I was at an Internet of Things conference in London this week, hosted by analyst firm RedMonk. A tip of the hat to James Governer (@monkchips) for organizing such an interesting and thought-provoking day.
The conference was about the possibilities and potential in the Internet of Things (IoT).
It’s so easy at this stage to get caught up with the (admittedly cool) technology and the dizzying numbers that companies and analysts talk about in relation to market value for the IoT.
Last month, Cisco estimated that by 2020 there would be 50 billion things connected unlocking £9 trillion ($14.4 trillion) in economic value. Huge tech firms like Cisco and Intel are rushing into the IoT space.
There’s no doubt the technology has tremendous potential to run cities in a more intelligent, joined-up way and deliver vast cost and efficiency savings for municipal authorities.
Yet the most passionate message I heard from speakers at the conference this week was about the potential the IoT has for us as individuals and communities.
We geek out on the tech but what really matters are the benefits that could be delivered on a social level to add value to people’s lives. These benefits aren’t just measured by economic metrics.
We tend to look at smart cities and the Internet of Things as something that appeals to the smart-phone generation. Naturally, as early adopters of technology, that demographic is more tuned into the next cool new thing. Especially if there’s an app for it.
Yet, the real beneficiaries should also be those parts of society that are on the other side of the adoption bell curve, often with real-world problems that need fixing.
The technology can help our increasing ageing population with a failing memory, it can give greater access to information and services to people with disabilities, unlocking potential and opportunities, and it can help individuals affected by natural disasters.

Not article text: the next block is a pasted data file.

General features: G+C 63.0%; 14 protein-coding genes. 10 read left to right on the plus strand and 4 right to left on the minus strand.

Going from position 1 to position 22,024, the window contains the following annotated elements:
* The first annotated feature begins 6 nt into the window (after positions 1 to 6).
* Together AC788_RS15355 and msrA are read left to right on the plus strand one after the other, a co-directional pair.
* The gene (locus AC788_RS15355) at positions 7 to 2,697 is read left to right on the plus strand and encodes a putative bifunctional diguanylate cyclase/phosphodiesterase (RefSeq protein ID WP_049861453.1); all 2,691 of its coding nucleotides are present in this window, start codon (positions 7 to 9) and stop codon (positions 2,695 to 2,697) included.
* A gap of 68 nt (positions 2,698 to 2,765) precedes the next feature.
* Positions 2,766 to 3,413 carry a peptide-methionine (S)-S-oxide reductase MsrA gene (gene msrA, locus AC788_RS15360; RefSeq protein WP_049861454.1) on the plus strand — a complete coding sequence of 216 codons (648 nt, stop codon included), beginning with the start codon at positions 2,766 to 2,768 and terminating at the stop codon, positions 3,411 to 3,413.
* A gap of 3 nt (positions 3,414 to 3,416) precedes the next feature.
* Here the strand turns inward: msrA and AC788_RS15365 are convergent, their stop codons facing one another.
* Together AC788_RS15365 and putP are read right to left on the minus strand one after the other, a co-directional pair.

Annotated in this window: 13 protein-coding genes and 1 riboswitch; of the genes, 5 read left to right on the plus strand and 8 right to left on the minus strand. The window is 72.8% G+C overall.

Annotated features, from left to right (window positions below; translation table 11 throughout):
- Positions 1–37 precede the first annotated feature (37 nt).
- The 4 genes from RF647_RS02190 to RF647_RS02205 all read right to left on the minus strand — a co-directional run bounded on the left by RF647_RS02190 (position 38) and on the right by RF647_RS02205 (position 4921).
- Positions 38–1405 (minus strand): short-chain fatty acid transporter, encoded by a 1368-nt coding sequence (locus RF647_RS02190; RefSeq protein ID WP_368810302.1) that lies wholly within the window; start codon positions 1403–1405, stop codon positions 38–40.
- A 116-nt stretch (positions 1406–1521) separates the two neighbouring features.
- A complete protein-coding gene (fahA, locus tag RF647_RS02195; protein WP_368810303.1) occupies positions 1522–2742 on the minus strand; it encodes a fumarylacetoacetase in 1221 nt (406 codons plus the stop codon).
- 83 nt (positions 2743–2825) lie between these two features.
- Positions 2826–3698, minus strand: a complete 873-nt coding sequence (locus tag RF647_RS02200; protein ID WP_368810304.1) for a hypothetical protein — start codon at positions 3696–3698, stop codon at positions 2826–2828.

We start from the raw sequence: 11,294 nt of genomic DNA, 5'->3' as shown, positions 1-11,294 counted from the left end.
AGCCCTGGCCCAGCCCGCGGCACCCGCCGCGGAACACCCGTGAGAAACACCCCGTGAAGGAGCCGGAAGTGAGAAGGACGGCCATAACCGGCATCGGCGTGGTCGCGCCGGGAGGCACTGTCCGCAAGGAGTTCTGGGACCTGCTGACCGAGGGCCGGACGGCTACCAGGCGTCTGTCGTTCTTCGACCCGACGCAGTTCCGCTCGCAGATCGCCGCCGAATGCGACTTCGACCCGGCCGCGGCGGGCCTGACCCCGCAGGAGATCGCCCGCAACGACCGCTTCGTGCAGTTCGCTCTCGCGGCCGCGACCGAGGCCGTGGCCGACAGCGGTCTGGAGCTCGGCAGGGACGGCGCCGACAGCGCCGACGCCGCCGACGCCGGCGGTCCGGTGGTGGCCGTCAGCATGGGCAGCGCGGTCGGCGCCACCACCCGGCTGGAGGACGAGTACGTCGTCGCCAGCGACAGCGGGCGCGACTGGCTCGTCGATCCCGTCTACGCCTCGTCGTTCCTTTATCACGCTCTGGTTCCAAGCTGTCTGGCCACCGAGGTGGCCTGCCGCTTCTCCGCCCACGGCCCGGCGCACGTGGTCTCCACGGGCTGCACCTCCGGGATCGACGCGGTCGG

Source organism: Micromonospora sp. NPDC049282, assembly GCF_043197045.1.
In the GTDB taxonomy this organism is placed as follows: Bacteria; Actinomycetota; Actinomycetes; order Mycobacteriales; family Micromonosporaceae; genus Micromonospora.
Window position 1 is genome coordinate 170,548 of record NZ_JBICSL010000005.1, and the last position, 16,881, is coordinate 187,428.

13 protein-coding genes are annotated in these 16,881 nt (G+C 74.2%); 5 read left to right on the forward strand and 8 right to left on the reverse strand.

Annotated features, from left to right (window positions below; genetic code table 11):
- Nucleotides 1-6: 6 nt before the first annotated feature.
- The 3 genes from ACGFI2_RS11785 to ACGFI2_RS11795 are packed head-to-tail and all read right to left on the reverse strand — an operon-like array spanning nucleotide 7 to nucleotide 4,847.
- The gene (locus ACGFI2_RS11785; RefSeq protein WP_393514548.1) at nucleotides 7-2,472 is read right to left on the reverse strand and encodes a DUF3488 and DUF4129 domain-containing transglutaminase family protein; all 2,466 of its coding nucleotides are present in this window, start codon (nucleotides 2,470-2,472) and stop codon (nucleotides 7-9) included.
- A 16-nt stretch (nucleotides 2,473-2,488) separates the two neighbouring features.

It was a presentation on the latter that really caught my imagination and gave me one of the best insights into how the IoT could benefit us as human beings.
After the tsunami in March 2011 damaged the Fukushima Daiichi nuclear plant in Japan, there was a scarcity of information on radiation levels near the site and in the surrounding area from official sources.
One of the speakers at the RedMonk event was Haiyan Zhang (@haiyan), an innovation director in Japan who talked about how difficult it was to get accurate and timely data on the emerging situation from official government sources.
She wanted to develop an interactive map to show the levels of radiation in different parts of the region but the data wasn’t available in a format that was easy to access or work with.
Data on the disaster was often embedded within PDFs on science websites, meaning the information had to be extracted from the documents to make it usable in a common format.
In the days, quite literally, after the disaster she teamed up with sensor company Safecast to create a crowd-sourced data network of radiation readings to help build a more useful source of data.
Open source Geiger counters were given to volunteers. Each device had sensor transmitters to provide a real-time picture of what radiation levels looked like around Japan.
Through clever sensor technology, volunteers and the principles of open data they got their project up and running within six days. The Japanese government didn’t get near this.
By September 2011 they had collected and published over a million data points, by the end of 2012 it had reached 4,000,000 and in June this year it hit the 10 million milestone.
Today Safecast has spread its reach worldwide to offer a global data set of radiation and environmental readings in order to develop a “sensor network for collecting and sharing radiation measurements to empower people with data about their environments”.
The project is a great example of the IoT at its best as well as a demonstration of the democratization of technology and data.